Jumanah Saadeh is your typical American teen: She digs rock, loves the TV show “Lost” and shoots hoops with her friends.

But as an observant Muslim, the 14-year-old Ann Arbor girl believes Islam requires her to cover her hair and body while in public — even while swimming.

So when her seventh-grade class took a field trip last summer to a public pool in Ypsilanti, Jumanah changed into long nylon pants, a full-sleeve, collared shirt, and kept on her Islamic headscarf.

Moments after she entered the water in those clothes, a park supervisor admonished her for violating swimsuit policies that prohibit street clothes in pools.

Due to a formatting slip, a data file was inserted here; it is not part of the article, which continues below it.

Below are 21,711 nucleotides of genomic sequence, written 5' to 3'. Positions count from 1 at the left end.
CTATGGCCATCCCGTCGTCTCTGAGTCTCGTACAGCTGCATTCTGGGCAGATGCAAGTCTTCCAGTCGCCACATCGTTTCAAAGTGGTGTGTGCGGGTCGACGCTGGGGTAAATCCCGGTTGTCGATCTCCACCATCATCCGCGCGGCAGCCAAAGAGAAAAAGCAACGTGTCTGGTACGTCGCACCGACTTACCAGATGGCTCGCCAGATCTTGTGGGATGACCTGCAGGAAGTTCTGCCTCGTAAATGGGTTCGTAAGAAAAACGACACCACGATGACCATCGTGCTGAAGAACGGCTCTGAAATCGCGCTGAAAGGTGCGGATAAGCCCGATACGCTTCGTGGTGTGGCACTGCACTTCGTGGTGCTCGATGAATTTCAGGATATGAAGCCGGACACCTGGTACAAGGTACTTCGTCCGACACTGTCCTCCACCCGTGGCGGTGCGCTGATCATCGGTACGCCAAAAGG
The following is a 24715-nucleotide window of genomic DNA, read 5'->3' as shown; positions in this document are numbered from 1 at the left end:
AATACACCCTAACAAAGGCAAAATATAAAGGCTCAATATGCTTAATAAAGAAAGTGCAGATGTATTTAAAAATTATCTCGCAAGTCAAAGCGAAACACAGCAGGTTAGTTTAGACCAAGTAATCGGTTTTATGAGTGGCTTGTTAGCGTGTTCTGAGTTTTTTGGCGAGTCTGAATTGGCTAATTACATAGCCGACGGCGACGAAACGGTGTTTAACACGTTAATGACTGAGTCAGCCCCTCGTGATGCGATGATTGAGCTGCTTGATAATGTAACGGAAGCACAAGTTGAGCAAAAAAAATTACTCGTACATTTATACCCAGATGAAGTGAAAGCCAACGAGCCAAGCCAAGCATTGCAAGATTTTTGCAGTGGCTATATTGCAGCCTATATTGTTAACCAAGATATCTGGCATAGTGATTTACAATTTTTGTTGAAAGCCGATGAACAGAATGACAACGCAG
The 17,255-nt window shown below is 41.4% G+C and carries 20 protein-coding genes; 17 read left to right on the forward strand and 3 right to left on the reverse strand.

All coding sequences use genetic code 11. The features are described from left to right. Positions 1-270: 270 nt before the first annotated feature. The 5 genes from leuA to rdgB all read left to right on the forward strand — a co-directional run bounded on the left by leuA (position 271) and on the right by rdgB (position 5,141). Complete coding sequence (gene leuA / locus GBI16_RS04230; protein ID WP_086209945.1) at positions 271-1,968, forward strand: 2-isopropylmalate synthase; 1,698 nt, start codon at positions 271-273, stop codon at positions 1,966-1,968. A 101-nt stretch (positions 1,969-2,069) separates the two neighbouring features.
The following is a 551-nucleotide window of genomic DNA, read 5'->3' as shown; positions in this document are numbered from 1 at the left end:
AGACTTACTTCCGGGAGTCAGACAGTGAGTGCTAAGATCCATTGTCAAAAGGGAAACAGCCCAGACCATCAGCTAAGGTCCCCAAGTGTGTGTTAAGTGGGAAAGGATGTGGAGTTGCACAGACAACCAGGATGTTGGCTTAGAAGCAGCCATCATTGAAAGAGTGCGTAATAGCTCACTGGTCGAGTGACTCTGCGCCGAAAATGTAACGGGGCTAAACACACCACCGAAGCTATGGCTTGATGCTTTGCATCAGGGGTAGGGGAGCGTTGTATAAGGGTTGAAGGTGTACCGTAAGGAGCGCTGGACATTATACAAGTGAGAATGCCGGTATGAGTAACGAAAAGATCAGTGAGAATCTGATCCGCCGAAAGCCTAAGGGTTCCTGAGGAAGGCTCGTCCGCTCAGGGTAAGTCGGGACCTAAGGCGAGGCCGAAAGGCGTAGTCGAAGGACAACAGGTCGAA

“Hey you!” he barked at Jumanah. “Come here! You can’t swim in that.”

Jumanah left the pool. But later — urged on by her teacher, Muslim leaders and a civil rights attorney — Jumanah persuaded Washtenaw County to change its policy this year to accommodate Muslim women who want to cover themselves fully while swimming in public pools.

The new policy, which went into effect this summer, is the first of its kind in Michigan, and probably the country, according to national Muslim leaders.


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